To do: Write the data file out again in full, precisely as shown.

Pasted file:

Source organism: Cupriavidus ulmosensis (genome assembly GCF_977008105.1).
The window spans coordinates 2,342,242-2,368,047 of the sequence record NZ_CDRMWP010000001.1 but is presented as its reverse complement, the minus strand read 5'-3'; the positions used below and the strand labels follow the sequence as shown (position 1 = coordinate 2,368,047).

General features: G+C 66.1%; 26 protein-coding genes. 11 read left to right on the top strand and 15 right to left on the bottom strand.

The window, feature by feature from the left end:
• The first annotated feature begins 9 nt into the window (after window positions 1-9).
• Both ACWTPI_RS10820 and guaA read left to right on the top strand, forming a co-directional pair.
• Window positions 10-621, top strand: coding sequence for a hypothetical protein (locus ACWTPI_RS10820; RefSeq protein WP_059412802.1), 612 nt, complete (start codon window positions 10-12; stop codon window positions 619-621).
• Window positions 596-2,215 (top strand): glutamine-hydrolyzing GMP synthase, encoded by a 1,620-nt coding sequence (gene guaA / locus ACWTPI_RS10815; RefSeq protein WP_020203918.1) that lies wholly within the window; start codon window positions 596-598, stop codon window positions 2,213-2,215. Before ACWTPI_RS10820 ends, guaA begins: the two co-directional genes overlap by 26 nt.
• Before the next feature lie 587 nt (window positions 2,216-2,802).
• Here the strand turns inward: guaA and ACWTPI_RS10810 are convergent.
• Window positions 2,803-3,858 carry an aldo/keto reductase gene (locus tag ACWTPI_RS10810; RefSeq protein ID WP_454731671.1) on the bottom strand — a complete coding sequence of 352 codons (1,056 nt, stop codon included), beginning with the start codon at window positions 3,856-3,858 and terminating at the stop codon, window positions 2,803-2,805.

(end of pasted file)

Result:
Source organism: Cupriavidus ulmosensis (genome assembly GCF_977008105.1).
The window spans coordinates 2,342,242-2,368,047 of the sequence record NZ_CDRMWP010000001.1 but is presented as its reverse complement, the minus strand read 5'-3'; the positions used below and the strand labels follow the sequence as shown (position 1 = coordinate 2,368,047).

General features: G+C 66.1%; 26 protein-coding genes. 11 read left to right on the top strand and 15 right to left on the bottom strand.

The window, feature by feature from the left end:
• The first annotated feature begins 9 nt into the window (after window positions 1-9).
• Both ACWTPI_RS10820 and guaA read left to right on the top strand, forming a co-directional pair.
• Window positions 10-621, top strand: coding sequence for a hypothetical protein (locus ACWTPI_RS10820; RefSeq protein WP_059412802.1), 612 nt, complete (start codon window positions 10-12; stop codon window positions 619-621).
• Window positions 596-2,215 (top strand): glutamine-hydrolyzing GMP synthase, encoded by a 1,620-nt coding sequence (gene guaA / locus ACWTPI_RS10815; RefSeq protein WP_020203918.1) that lies wholly within the window; start codon window positions 596-598, stop codon window positions 2,213-2,215. Before ACWTPI_RS10820 ends, guaA begins: the two co-directional genes overlap by 26 nt.
• Before the next feature lie 587 nt (window positions 2,216-2,802).
• Here the strand turns inward: guaA and ACWTPI_RS10810 are convergent.
• Window positions 2,803-3,858 carry an aldo/keto reductase gene (locus tag ACWTPI_RS10810; RefSeq protein ID WP_454731671.1) on the bottom strand — a complete coding sequence of 352 codons (1,056 nt, stop codon included), beginning with the start codon at window positions 3,856-3,858 and terminating at the stop codon, window positions 2,803-2,805.